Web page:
2
votes
3answers
79 views

Becoming the marathon “leader”, is this a correct usage?

What do we call the athlete who is in first place , leading the marathon or running in front of the other runners in a race? Is leader an appropriate word to describe this runner?
0
votes
1answer
500 views

Pluralisation of sports teams in British and American English [duplicate]

Why do British and American English differ in this respect: British Southampton are eyeing up a ready-made replacement for Luke Shaw American Southampton is eyeing up a ready-made ...
1
vote
2answers
115 views

What do you call the automatic bike pedals in English?

I mean those kind of bicycle pedals where you have special shoes and engage the sole to the pedal. In Spanish it's pedales automaticos and in German: 'Klickis' or 'Klickpedale'.
0
votes
1answer
2k views

Origin of the expression “you can't make chicken salad out of chicken something else”

I discovered this expression: You can't make chicken salad out of chicken something else I heard this expression from one of the NBA basketball TV commentators on Fox Sports Oklahoma, who uses ...
12
votes
4answers
2k views

Is there a single term for the sports “surfing”, “skateboarding”, and “snowboarding”?

The three sports "surfing", "skateboarding", and "snowboarding" share a lot of similarities, historical roots, and sometimes appear together in topical magazines. Is there a single term to call these ...
6
votes
5answers
2k views

What are the origins of gully and googly in cricket?

The OED supplies no clue to the origin of either gully or googly. It does not in fact mention etymology of the cricket sense of gully, which has led me to infer that it is from the ordinary meaning of ...
5
votes
5answers
251 views

Baseball metaphor, equivalent to 'lay your body on the line'

The English expression 'you need to be prepared to lay your body on the line' is a football metaphor, referring to the potentially painful act of lying down on the goal line to prevent a goal being ...
0
votes
1answer
561 views

What is the origin of the phrase “bush league”?

I know it's baseball terminology, but I've never heard anyone explain why a feeder or low-level league is associated with shrubs. Is there some relation in the phrase to "farm system"?
2
votes
4answers
52k views

Push-up vs.Press-up

What's the difference between push-ups and press-ups? I browsed the Internet but it seems that both words are used interchangeably.
15
votes
2answers
53k views

Meaning and etymology of “Hat-trick” and “Brace”

We all know that in the footballing world, when someone scores 3 goals, they call it a Hat-trick and when two, a Brace. I was wondering how these words are related to numbers 3 and 2? Is there any ...
6
votes
2answers
2k views

Capo = Cheerleader?

I noticed that the demi-official USA national (soccer) team supporter's group has a name for the folks who lead their section of the stands in chants/cheers; a word I'd never seen used for that before:...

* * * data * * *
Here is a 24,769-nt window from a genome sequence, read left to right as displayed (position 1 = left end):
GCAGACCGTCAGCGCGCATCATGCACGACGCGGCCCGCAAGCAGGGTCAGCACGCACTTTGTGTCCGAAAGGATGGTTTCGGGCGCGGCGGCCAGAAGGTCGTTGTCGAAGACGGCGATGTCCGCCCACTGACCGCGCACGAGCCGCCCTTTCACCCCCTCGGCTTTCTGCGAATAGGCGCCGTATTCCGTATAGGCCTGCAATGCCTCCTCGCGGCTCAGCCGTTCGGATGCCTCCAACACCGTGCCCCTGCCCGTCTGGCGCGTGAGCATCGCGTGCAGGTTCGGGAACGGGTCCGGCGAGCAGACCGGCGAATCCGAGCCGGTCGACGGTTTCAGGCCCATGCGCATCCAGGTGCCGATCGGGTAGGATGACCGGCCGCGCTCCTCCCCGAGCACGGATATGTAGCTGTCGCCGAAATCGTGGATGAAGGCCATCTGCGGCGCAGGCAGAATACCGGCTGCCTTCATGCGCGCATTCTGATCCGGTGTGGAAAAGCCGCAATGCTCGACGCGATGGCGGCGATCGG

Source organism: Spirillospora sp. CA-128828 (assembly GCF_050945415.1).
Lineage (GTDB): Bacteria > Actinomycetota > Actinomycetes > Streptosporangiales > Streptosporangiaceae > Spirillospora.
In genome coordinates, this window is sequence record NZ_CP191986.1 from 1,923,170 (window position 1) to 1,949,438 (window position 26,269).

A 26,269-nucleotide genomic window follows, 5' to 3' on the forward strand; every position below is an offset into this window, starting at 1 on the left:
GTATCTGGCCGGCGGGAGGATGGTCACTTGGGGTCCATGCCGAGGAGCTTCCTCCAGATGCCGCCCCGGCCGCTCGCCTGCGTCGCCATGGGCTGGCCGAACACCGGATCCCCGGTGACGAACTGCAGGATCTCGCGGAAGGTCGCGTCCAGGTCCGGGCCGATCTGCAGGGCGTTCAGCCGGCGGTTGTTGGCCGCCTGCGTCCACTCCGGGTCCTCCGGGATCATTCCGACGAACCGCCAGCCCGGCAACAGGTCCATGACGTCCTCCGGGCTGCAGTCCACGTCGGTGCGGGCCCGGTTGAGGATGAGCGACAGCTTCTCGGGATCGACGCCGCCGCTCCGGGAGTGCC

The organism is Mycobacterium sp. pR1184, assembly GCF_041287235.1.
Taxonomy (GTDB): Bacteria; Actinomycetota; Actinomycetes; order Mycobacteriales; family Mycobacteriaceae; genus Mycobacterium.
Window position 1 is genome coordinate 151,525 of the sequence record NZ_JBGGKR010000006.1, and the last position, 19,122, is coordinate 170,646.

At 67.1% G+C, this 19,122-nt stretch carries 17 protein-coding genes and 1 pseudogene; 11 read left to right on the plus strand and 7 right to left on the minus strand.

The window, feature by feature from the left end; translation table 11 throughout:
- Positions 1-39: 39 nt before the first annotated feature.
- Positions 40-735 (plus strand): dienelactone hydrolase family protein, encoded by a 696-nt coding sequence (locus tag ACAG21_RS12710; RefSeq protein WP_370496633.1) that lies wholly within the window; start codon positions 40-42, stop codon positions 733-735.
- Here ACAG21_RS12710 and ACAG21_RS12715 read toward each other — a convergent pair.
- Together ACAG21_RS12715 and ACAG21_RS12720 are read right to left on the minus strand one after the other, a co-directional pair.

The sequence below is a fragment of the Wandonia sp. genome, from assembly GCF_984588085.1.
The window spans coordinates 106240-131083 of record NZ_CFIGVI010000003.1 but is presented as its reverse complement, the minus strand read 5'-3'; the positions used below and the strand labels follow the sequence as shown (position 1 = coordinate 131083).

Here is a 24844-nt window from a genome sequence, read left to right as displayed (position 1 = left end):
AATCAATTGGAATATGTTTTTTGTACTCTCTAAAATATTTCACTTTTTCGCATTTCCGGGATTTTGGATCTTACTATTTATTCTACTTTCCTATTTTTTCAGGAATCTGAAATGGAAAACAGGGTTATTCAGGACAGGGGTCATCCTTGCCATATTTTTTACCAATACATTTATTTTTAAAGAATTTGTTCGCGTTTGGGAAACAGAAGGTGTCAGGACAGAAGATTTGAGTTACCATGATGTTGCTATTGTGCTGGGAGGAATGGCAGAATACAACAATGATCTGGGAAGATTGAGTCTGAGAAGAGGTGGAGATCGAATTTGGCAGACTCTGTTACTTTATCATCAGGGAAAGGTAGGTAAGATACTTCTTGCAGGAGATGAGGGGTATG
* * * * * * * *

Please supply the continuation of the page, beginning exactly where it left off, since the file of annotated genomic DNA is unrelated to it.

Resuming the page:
1
vote
5answers
1k views

Special words in soccer [closed]

I would like to know a couple of words so special about soccer even Google can't help me. What is the "gate" called (if you make the score, you kick the ball into the "gate". We call it "gate" (...
0
votes
0answers
7k views

“India have won” vs. “India has won” [duplicate]

I would like to know when to use singular or plural verb agreement when talking about a country. E.g., India have won the match. India has won the match. Which statement is grammatical? ...
-2
votes
4answers
7k views

Why is poker a “sport” and not just a “game?” [closed]

So, first off, as tempting as it might be to do so, this is not an invitation to wax poetic on poker. I actually don't play it, but I know how it works. The question really is one of etymology. ...
4
votes
4answers
4k views

What is the origin of the word “whitewash” in the context of sports?

The term whitewash is used in sports to describe a situation where the opponents are beaten in a series of matches failing to register a single win. Merriam-Webster defines it as :- to hold (an ...
0
votes
3answers
541 views

“Make a score of”

Besides for telling the score on a test (as in "He made a score of 88 out of 100 on the test"), can the phrase "to make a score of" be used to describe the score in a soccer/association football match?...
4
votes
5answers
14k views

basketball expression 'from downtown'

In NBA basketball, TV commentators use the expression "shoot from downtown" when a player shoots beyond the 3-point line. What is the origin of this expression?
3
votes
1answer
255 views

'Comes in' instead of 'is coming in' or 'came in' [duplicate]

Possible Duplicate: Why is the historical present tense used so often by sports broadcasters? Yesterday I watched a basketball game. There was a substitution, and a commentator said “Vince ...
3
votes
1answer
107 views

OED Appeals: Antedatings of football “header”

The OED has made a public appeal for help in tracing the history of some English words, including: header noun earlier than 1891 OED researchers have traced the history of header in the ...
6
votes
1answer
14k views

Is 'deuce' (tennis) a corruption of the French phrase 'à deux de jeu'?

The scoring system of tennis is somewhat arcane and the origins are not well understood. It is likely tennis derives from game played in medieval France in which a clock face was used to keep score. ...
7
votes
5answers
717 views

How can I properly indicate a “day off” in a tournament using “sports terms”?

When showing a tournament calendar with an odd number of teams, how can I say (in sport terms) to indicate the team that is not playing on a given match day? For example a tournament with five teams (...
4
votes
2answers
2k views

When did “crew” become a sport? When did “crew team” come into use?

When I was a child, there was a sport called rowing; if four or more people rowed together in the same boat, they would be known as a crew. At some point, either before or during my childhood, the ...
4
votes
3answers
2k views

Is there a grammar mistake in “Ball Don't Lie”?

There is a novel titled 'Ball Don't Lie', and a film also based on the novel with the same name (visit: Wikipedia synopsis). Then the sentence becomes more famous in sports world after Rasheed Wallace ...
2
votes
4answers
548 views

basketball expression: “Plays with a lot of flair”

This is an expression that I don't really know the meaning of when applied to basketball playing: "Plays with a lot of flair" Can anyone elucidate the meaning for me? EDIT: after reading a couple of ...
0
votes
3answers
829 views

What would be a good word to refer to beating an opponent in football (soccer)?

I would like to know a good word to refer to the skill of getting past an opponent with the ball during a match. In Brazil we call it drible, which is close to dribble, but from what I know dribble in ...